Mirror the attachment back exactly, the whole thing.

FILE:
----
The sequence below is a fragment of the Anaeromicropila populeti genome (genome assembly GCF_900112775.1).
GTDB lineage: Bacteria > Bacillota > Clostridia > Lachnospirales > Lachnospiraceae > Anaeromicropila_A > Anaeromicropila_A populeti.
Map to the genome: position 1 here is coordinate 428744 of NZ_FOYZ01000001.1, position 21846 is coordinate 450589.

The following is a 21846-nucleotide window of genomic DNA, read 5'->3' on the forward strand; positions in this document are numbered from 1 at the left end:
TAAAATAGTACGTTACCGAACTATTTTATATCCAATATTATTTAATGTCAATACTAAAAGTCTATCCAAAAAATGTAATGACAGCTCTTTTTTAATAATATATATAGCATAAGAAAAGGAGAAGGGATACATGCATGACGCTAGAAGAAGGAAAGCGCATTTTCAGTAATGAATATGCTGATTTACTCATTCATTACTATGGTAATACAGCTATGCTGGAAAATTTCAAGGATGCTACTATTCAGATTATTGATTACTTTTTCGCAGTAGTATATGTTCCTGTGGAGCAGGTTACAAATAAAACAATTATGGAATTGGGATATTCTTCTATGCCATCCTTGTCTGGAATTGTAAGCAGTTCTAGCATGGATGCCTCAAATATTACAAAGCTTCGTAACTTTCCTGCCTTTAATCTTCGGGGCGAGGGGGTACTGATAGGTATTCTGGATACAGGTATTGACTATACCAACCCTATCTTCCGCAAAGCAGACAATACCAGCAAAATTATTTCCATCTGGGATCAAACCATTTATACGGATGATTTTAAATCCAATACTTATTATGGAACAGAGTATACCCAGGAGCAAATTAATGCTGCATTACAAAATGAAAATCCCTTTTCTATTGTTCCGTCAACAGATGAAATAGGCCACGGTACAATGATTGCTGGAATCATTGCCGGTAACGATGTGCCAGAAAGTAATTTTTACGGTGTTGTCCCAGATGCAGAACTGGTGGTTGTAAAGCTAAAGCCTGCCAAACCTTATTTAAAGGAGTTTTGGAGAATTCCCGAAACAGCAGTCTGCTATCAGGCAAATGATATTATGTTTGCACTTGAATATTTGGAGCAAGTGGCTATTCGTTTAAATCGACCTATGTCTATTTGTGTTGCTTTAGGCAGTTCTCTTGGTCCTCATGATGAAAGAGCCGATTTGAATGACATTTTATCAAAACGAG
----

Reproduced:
The sequence below is a fragment of the Anaeromicropila populeti genome (genome assembly GCF_900112775.1).
GTDB lineage: Bacteria > Bacillota > Clostridia > Lachnospirales > Lachnospiraceae > Anaeromicropila_A > Anaeromicropila_A populeti.
Map to the genome: position 1 here is coordinate 428744 of NZ_FOYZ01000001.1, position 21846 is coordinate 450589.

The following is a 21846-nucleotide window of genomic DNA, read 5'->3' on the forward strand; positions in this document are numbered from 1 at the left end:
TAAAATAGTACGTTACCGAACTATTTTATATCCAATATTATTTAATGTCAATACTAAAAGTCTATCCAAAAAATGTAATGACAGCTCTTTTTTAATAATATATATAGCATAAGAAAAGGAGAAGGGATACATGCATGACGCTAGAAGAAGGAAAGCGCATTTTCAGTAATGAATATGCTGATTTACTCATTCATTACTATGGTAATACAGCTATGCTGGAAAATTTCAAGGATGCTACTATTCAGATTATTGATTACTTTTTCGCAGTAGTATATGTTCCTGTGGAGCAGGTTACAAATAAAACAATTATGGAATTGGGATATTCTTCTATGCCATCCTTGTCTGGAATTGTAAGCAGTTCTAGCATGGATGCCTCAAATATTACAAAGCTTCGTAACTTTCCTGCCTTTAATCTTCGGGGCGAGGGGGTACTGATAGGTATTCTGGATACAGGTATTGACTATACCAACCCTATCTTCCGCAAAGCAGACAATACCAGCAAAATTATTTCCATCTGGGATCAAACCATTTATACGGATGATTTTAAATCCAATACTTATTATGGAACAGAGTATACCCAGGAGCAAATTAATGCTGCATTACAAAATGAAAATCCCTTTTCTATTGTTCCGTCAACAGATGAAATAGGCCACGGTACAATGATTGCTGGAATCATTGCCGGTAACGATGTGCCAGAAAGTAATTTTTACGGTGTTGTCCCAGATGCAGAACTGGTGGTTGTAAAGCTAAAGCCTGCCAAACCTTATTTAAAGGAGTTTTGGAGAATTCCCGAAACAGCAGTCTGCTATCAGGCAAATGATATTATGTTTGCACTTGAATATTTGGAGCAAGTGGCTATTCGTTTAAATCGACCTATGTCTATTTGTGTTGCTTTAGGCAGTTCTCTTGGTCCTCATGATGAAAGAGCCGATTTGAATGACATTTTATCAAAACGAG